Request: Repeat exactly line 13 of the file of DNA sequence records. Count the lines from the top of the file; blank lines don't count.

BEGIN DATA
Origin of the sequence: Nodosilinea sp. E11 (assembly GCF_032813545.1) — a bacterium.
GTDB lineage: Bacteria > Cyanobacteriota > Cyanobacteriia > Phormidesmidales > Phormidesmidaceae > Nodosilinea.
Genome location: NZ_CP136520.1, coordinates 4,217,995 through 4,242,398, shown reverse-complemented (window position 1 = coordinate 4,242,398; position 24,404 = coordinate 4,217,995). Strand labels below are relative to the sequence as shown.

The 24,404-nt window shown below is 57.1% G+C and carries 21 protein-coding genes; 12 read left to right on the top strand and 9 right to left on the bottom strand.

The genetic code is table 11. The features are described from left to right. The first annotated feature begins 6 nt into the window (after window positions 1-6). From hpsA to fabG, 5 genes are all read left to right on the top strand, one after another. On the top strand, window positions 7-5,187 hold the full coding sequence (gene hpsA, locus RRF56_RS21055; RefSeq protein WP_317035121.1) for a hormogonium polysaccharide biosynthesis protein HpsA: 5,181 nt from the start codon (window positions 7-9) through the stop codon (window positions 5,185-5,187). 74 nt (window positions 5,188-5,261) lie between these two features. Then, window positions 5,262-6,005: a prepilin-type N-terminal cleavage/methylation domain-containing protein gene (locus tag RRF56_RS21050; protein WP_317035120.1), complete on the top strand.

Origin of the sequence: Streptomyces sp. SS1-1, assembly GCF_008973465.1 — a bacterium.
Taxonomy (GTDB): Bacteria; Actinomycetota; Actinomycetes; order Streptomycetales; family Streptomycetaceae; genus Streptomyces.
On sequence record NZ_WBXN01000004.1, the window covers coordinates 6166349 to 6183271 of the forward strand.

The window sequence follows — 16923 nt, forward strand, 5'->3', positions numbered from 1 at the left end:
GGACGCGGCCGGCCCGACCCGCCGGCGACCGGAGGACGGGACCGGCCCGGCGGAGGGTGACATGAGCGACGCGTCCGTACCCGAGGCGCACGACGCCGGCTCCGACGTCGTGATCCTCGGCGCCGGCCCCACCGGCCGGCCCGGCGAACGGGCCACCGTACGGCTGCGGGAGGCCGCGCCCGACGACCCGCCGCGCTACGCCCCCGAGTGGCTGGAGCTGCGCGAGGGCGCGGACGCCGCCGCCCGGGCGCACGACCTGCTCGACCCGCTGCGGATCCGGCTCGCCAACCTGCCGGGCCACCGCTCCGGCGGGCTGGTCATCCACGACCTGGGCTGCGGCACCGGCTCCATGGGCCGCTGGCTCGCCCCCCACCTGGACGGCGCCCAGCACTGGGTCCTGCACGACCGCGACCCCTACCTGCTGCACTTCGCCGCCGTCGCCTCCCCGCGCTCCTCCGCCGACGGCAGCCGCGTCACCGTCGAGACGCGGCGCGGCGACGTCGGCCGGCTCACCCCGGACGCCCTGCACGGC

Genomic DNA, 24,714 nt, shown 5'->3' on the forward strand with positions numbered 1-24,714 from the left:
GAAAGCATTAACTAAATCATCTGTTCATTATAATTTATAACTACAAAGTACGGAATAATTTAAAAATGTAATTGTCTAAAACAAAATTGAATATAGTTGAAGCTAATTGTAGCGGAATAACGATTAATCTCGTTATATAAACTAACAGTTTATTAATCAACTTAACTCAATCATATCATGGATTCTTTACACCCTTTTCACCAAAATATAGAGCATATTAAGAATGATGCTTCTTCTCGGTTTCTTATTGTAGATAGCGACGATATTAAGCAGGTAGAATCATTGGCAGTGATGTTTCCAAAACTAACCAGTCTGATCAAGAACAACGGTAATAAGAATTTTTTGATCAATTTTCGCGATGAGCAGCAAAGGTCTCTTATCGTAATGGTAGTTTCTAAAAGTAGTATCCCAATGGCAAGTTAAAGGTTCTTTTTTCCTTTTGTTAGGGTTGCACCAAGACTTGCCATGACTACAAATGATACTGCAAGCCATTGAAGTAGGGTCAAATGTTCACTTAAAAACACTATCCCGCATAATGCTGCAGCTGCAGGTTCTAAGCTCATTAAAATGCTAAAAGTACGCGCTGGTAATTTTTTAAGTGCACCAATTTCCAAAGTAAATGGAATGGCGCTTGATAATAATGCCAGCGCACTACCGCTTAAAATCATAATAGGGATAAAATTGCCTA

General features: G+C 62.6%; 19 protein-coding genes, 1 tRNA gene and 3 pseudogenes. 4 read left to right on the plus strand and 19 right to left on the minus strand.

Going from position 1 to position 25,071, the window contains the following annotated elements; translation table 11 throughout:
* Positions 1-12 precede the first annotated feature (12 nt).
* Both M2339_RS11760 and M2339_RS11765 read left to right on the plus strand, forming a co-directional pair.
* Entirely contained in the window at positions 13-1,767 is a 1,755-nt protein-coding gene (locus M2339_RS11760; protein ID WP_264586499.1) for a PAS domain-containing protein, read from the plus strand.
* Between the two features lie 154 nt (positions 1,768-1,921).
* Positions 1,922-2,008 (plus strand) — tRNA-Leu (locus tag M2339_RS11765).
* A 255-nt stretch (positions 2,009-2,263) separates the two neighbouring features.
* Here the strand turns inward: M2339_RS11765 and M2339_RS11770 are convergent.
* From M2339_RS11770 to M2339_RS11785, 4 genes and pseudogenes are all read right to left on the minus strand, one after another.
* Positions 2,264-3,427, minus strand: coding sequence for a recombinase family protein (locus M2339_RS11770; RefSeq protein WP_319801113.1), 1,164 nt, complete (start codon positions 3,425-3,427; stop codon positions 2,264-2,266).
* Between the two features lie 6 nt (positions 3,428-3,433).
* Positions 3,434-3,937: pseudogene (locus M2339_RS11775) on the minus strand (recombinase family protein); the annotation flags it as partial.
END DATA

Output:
General features: G+C 62.6%; 19 protein-coding genes, 1 tRNA gene and 3 pseudogenes. 4 read left to right on the plus strand and 19 right to left on the minus strand.